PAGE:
Ms Klaassen said the scope of institutional child sexual abuse uncovered by the Royal Commission means people engaging with the Scheme will come from a wide cross section of the community.


“If you believe you’re eligible or know someone who might be eligible for redress but are unsure I would encourage you to talk with us or to visit our website to find out more information.”


For more information about the Scheme, eligibility and support services visit tascnational.org.au/redress or nationalredress.gov.au .

Hands Up For National Evidence of Legal Rights

With the ongoing spread of the Covid pandemic and recent floodings in the Greater Southern Queensland regions, Community Legal Centres are forced to turn away 80 people a week per electorate who need help due to the lack of funding.

At TASC we understand the effect this can have on a person and within the community itself. That is why we support the need to (1) increase funding for regular sector surveys to make better decision making and service delivery and (2) to see an additional investment of 1.5 million dollars every four years to increase the sector’s capacity to quickly respond to the changing legal needs of our community.

Free Evening Legal Advice Sessions (Family Law & Employment Law) Monday, 23 May 2022

Are you needing legal advice outside of business hours? Then TASC may be able to help you in our afterhours free legal advice sessions on Monday in Toowoomba.

Make sure to book in for our next sessions to be held on: Monday, 23 May (Family Law & Employment Law).

All sessions from 5.30pm – 7.30pm.

Face to face or phone appointments are available.

As our evening advice sessions are staffed by volunteer solicitors with varied experience the issues we can help with will change from time to time.

Bookings are essential. Contact us on (07) 4616 9700 to enquire whether we can assist you with your issue.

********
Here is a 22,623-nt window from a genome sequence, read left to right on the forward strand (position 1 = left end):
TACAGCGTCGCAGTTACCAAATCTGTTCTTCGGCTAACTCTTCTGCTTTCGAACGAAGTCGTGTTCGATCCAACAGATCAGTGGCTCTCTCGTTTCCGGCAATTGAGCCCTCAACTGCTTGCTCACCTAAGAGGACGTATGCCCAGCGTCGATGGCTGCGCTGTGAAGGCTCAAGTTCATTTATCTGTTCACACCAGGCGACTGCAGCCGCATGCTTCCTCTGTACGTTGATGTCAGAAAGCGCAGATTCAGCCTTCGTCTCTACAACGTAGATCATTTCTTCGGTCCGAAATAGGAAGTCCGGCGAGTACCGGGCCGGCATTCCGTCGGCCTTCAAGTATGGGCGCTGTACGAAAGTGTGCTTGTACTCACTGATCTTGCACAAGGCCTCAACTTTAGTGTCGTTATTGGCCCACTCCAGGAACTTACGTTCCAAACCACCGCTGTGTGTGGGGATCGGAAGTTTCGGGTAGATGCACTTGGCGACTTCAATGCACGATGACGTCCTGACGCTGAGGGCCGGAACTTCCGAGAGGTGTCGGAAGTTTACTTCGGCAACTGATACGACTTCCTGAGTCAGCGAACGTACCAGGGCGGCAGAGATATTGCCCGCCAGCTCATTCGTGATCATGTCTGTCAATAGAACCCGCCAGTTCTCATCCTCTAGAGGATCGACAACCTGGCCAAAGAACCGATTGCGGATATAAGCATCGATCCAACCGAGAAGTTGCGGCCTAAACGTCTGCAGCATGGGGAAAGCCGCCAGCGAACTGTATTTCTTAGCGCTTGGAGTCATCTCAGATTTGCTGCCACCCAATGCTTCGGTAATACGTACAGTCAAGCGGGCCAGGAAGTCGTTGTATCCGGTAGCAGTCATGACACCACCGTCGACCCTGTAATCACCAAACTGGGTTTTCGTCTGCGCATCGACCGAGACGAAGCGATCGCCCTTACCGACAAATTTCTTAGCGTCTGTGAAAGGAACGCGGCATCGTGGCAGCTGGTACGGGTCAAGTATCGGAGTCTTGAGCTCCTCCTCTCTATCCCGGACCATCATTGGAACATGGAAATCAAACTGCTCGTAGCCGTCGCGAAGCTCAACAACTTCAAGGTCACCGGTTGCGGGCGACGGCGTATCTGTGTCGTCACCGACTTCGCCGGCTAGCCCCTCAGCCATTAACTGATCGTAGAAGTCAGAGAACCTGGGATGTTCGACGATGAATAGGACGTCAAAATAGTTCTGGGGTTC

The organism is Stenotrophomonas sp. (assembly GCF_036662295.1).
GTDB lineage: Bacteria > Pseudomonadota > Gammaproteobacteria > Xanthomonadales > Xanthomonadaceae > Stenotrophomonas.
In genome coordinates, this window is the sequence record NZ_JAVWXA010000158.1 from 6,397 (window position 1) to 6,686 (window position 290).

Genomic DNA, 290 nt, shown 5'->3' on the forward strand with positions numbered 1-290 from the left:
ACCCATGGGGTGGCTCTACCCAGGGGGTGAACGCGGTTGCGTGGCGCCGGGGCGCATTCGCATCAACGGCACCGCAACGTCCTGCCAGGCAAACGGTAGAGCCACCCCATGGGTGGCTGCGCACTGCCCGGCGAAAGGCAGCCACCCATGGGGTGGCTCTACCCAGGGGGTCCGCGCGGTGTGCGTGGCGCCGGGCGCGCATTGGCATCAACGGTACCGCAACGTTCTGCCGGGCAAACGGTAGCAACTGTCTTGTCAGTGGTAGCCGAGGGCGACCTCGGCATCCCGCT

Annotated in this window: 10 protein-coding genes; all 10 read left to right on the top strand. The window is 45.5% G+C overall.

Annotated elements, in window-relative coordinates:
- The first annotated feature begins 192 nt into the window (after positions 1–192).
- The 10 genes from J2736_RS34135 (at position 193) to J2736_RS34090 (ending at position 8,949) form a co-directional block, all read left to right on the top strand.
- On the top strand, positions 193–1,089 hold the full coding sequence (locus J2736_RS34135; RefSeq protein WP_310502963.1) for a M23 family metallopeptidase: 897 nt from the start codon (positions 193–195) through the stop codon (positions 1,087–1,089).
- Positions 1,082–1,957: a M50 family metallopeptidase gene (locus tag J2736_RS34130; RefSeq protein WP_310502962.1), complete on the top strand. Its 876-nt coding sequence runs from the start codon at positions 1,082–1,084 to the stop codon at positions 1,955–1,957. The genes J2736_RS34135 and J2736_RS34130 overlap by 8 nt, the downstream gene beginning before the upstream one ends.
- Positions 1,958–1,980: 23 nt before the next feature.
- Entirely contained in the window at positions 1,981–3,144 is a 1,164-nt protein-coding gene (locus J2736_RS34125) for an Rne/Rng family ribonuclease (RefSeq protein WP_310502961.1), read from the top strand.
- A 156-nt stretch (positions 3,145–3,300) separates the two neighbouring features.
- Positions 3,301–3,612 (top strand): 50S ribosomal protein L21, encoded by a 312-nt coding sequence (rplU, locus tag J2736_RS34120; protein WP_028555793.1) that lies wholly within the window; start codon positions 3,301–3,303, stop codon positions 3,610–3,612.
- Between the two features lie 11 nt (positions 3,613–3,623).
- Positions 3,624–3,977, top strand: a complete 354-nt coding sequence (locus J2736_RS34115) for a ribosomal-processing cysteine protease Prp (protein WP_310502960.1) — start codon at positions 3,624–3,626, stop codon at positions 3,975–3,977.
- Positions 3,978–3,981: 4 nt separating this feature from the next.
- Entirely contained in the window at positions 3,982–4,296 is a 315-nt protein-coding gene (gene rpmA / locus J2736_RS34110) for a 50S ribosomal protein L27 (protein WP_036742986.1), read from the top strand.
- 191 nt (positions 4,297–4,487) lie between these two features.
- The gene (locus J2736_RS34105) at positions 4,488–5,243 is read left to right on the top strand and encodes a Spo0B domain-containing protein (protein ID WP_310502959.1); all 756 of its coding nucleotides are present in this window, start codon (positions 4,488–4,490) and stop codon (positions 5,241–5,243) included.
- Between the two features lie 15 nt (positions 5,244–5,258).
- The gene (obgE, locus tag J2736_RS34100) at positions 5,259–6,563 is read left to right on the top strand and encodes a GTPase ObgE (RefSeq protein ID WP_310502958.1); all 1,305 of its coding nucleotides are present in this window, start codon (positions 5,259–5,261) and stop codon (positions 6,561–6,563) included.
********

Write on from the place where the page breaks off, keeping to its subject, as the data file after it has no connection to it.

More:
Free Evening Legal Advice Sessions (Family Law) Monday, 9 May 2022

Are you needing legal advice outside of business hours? Then TASC may be able to help you in our afterhours free legal advice sessions on Monday in Toowoomba.

Make sure to book in for our next sessions to be held on: Monday, 9 May (Family Law).

All sessions from 5.30pm – 7.30pm.

Face to face or phone appointments are available.

As our evening advice sessions are staffed by volunteer solicitors with varied experience the issues we can help with will change from time to time.

Bookings are essential. Contact us on (07) 4616 9700 to enquire whether we can assist you with your issue. 

Free Evening Legal Advice Sessions (Employment Law) Monday, 11 April 2022

Are you needing legal advice outside of business hours? Then TASC may be able to help you in our afterhours free legal advice sessions on Monday in Toowoomba.

Make sure to book in for our next sessions to be held on: Monday, 11 April (Employment Law).

All sessions from 5.30pm – 7.30pm.

Face to face or phone appointments are available.

As our evening advice sessions are staffed by volunteer solicitors with varied experience the issues we can help with will change from time to time.

Bookings are essential. Contact us on (07) 4616 9700 to enquire whether we can assist you with your issue.